Relative age effect on Nobel laureates in the UK Hisanori Fukunaga1 . Masataka Taguri2 . Satoshi Morita2 1

School of Medicine, Yokohama City University, Yokohama, Japan; 2Department of Biostatistics and Epidemiology,

Graduate School of Medicine, Yokohama City University, Yokohama, Japan Correspondence to: Hisanori Fukunaga. Email: [email protected]

DECLARATIONS Competing interests None declared Funding None declared Ethical approval Not applicable Guarantor HF Contributorship HF conceived the study; HF, MT and SM analysed the data Acknowledgements

Objectives We set out to assess the relative age effect (RAE) on UK Nobel laureates in physics, chemistry and physiology or medicine. The academic year of the UK begins in September; therefore, children in one classroom may have an entire year’s difference in age (i.e. children born in September and those born in August of different years). This relative age difference could cause a disadvantage in the younger students compared to the older students within one classroom.1–3 In fact, the Higher Education Funding Council for England recently reported that fewer summerborn students progress through the higher education system in the UK, and that if all English students had the same chance of going to university as those born in September then there would typically be around 12,000 extra young entrants per cohort, increasing young participation by two percentage points.4

Foundation for the disclosure of information about all Nobel laureates

Main outcome measures The seasonal birth pattern of the UK had an amplitude of slightly below 15%, with peak birth rates observed in March and September, from 1948 to 1983.5 This was a precondition for us to use the 2 test to determine whether the distribution of dates of birth for UK Nobel laureates was uniform or not.



As shown in Figure 1, UK Nobel laureates born in the various quarters were 26 (41.3%, September– November), 11 (17.5%, December–February), 13 (20.6%, March–May) and 13 (20.6%, June– August). Non-UK Nobel laureates born in the various quarters were 120 (24.8%, September– November), 108 (22.4%, December–February), 119 (24.6%, March–May) and 136 (28.2%, June– August). Since these satisfied the assumptions of the test, a 2 test indicated that the distribution of UK laureate birthdays was not uniform (N ¼ 63, P ¼ 0.028), whereas that of non-UK laureate birthdays was approximately uniform (N ¼ 483, P ¼ 0.347).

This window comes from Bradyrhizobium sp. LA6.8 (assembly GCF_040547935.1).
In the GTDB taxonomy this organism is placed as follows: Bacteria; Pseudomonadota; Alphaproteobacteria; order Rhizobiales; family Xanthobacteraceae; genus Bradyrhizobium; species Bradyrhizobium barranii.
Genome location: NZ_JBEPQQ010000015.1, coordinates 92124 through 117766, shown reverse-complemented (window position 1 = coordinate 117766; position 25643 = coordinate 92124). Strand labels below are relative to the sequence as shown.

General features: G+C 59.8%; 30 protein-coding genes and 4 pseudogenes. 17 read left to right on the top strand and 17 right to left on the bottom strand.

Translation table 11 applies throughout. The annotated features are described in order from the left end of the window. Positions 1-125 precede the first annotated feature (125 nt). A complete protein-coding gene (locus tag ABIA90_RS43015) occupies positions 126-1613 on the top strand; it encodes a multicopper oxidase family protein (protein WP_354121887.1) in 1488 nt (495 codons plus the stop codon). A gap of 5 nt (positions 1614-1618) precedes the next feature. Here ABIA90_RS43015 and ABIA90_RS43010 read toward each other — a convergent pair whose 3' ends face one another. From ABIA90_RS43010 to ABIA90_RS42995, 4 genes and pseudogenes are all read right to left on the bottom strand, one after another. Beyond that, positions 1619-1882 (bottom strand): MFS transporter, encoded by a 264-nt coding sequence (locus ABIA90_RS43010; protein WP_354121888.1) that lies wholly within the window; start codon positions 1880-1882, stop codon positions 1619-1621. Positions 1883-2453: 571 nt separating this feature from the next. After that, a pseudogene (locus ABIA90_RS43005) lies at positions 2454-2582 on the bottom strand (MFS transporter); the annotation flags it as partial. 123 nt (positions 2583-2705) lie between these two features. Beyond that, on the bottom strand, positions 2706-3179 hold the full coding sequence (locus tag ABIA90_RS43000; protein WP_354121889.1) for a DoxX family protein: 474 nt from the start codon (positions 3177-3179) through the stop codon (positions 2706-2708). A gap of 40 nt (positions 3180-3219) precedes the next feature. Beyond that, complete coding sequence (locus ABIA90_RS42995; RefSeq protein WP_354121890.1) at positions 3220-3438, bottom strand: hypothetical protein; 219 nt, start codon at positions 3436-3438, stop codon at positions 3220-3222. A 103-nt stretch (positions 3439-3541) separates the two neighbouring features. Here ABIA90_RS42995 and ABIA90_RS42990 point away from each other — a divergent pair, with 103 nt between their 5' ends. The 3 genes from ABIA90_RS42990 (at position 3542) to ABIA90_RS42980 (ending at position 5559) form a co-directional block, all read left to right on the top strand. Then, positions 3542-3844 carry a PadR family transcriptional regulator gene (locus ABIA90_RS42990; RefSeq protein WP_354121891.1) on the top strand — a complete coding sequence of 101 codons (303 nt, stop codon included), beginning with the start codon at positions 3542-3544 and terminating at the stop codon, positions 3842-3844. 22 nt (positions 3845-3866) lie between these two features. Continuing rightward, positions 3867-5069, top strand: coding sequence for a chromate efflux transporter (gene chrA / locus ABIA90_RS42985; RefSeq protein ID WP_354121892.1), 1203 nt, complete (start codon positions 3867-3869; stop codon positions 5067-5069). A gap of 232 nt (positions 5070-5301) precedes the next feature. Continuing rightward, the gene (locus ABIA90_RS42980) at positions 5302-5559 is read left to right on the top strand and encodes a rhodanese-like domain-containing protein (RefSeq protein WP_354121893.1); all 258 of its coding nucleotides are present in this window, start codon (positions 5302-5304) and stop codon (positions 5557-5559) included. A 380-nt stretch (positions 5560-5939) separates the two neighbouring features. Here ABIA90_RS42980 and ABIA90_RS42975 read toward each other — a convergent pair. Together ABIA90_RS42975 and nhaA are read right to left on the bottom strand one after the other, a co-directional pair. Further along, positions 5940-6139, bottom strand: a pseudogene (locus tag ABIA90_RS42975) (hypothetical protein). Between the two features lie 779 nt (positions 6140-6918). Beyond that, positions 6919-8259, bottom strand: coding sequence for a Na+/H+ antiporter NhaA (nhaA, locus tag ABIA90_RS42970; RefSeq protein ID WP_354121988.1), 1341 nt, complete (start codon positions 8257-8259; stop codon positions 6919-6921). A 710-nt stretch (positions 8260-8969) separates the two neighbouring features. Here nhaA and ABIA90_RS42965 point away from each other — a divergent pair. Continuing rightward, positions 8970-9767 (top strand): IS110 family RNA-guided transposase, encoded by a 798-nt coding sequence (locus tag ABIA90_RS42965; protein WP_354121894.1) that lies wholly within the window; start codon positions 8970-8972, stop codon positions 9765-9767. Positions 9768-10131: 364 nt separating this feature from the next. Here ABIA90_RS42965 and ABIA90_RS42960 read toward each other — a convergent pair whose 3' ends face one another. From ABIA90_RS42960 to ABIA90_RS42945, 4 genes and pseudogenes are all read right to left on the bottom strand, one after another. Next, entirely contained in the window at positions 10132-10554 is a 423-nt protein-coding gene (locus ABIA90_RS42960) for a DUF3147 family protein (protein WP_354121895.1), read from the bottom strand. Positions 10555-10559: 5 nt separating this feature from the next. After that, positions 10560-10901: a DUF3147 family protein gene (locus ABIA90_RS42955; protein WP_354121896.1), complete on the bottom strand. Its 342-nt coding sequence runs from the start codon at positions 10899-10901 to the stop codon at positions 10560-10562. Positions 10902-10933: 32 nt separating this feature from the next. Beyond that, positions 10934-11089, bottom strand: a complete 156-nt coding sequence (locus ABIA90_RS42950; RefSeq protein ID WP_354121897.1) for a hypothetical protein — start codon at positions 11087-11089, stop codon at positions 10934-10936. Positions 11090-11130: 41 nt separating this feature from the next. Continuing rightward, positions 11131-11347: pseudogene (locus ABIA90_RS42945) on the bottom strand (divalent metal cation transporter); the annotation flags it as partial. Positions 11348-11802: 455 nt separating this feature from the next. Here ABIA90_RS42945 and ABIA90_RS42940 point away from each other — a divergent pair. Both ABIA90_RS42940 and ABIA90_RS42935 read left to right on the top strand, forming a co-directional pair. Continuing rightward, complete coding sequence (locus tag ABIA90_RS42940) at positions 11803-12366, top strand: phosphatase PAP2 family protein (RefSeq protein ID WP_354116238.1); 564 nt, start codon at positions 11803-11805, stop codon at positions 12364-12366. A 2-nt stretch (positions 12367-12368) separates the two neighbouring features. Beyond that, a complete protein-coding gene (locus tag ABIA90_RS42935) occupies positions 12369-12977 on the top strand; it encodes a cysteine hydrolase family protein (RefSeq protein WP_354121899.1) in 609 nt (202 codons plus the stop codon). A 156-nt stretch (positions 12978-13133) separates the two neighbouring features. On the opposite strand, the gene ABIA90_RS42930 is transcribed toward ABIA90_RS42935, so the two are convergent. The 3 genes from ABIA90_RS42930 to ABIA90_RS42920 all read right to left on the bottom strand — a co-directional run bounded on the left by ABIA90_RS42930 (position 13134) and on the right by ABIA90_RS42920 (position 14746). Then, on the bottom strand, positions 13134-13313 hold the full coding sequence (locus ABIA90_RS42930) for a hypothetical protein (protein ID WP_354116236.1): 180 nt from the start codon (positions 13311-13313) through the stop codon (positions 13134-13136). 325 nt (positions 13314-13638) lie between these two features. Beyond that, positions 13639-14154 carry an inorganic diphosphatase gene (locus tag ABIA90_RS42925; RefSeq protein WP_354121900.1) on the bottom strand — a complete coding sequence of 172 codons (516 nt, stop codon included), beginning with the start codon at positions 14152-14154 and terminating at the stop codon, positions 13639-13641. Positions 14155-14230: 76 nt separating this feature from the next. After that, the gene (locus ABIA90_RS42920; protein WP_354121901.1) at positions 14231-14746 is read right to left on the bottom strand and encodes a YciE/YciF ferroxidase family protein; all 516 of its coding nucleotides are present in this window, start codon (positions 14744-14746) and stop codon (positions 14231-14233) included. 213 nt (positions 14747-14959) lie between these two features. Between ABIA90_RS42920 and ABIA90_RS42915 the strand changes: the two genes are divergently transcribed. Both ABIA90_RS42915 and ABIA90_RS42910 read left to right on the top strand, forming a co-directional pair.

The United Kingdom.



UK Nobel laureates were significantly more likely to be born between September and November. Our findings could indicate the incidence of RAE, although the underlying mechanism of RAE on scientists remains to be determined.


We would like to thank the Nobel

one case in which a single individual has received two prizes; Frederick Sanger was awarded the Nobel Prize in Chemistry in both 1958 and 1980.

The dates of birth for UK Nobel laureates were obtained from the official web site of Nobel Prize ( birthdays.html).

Provenance Submitted; peer reviewed by Daniel Gibbons

There have been 62 Nobel laureates in physics, chemistry and physiology or medicine who were born in the UK. There is no restriction on a single person receiving repeated honours, thus there is

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4: 1–2. DOI: 10.1177/2042533313492514


Journal of the Royal Society of Medicine Short Reports

Figure 1 Distributions of dates of birth of the UK and non-UK Nobel laureates

References 1. Shearer E. The effect of date of birth on teachers’ assessments of children. Educ Res 1967 10:51–6 2. Williams P, Davies P, Evans R, Ferguson N. Season of birth and cognitive development. Nature 1970 228:1033–6 3. Bell JF, Daniels S. Are summer-born children disadvantaged? The birthdate effect in education. Oxf Rev Educ 1990 16:67–80

4. Higher Education Funding Council for England. Young Participation in Higher Education. HEFCE Ref 2005/03, 2005 5. Lam DA, Miron JA. Global patterns of seasonal variation in human fertility. Ann N Y Acad Sci 1994 709:9–28

ß 2013 The Author(s) This is an open-access article distributed under the terms of the Creative Commons Attribution Non-commercial License (, which permits non-commercial use, distribution and reproduction in any medium, provided the original work is properly cited.


J R Soc Med Sh Rep 2013: 4: 1–2. DOI: 10.1177/2042533313492514 Downloaded from by guest on November 14, 2015

Relative age effect on Nobel laureates in the UK.

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